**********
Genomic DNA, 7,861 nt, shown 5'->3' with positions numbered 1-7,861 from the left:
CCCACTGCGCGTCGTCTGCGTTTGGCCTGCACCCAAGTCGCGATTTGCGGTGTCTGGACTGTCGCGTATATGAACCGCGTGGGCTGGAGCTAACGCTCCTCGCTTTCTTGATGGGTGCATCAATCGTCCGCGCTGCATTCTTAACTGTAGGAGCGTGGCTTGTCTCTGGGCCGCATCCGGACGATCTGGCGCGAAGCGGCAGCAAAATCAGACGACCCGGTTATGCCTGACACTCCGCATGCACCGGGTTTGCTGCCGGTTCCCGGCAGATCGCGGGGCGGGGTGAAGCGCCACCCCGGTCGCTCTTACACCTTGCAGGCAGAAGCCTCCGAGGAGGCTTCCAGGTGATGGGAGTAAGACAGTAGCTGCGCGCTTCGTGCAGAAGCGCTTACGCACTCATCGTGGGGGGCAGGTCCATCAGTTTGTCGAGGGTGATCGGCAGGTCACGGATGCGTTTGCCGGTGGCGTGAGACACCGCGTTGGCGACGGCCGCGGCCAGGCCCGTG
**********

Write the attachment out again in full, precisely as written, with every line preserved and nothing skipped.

Genomic DNA, 7,861 nt, shown 5'->3' with positions numbered 1-7,861 from the left:
CCCACTGCGCGTCGTCTGCGTTTGGCCTGCACCCAAGTCGCGATTTGCGGTGTCTGGACTGTCGCGTATATGAACCGCGTGGGCTGGAGCTAACGCTCCTCGCTTTCTTGATGGGTGCATCAATCGTCCGCGCTGCATTCTTAACTGTAGGAGCGTGGCTTGTCTCTGGGCCGCATCCGGACGATCTGGCGCGAAGCGGCAGCAAAATCAGACGACCCGGTTATGCCTGACACTCCGCATGCACCGGGTTTGCTGCCGGTTCCCGGCAGATCGCGGGGCGGGGTGAAGCGCCACCCCGGTCGCTCTTACACCTTGCAGGCAGAAGCCTCCGAGGAGGCTTCCAGGTGATGGGAGTAAGACAGTAGCTGCGCGCTTCGTGCAGAAGCGCTTACGCACTCATCGTGGGGGGCAGGTCCATCAGTTTGTCGAGGGTGATCGGCAGGTCACGGATGCGTTTGCCGGTGGCGTGAGACACCGCGTTGGCGACGGCCGCGGCCAGGCCCGTG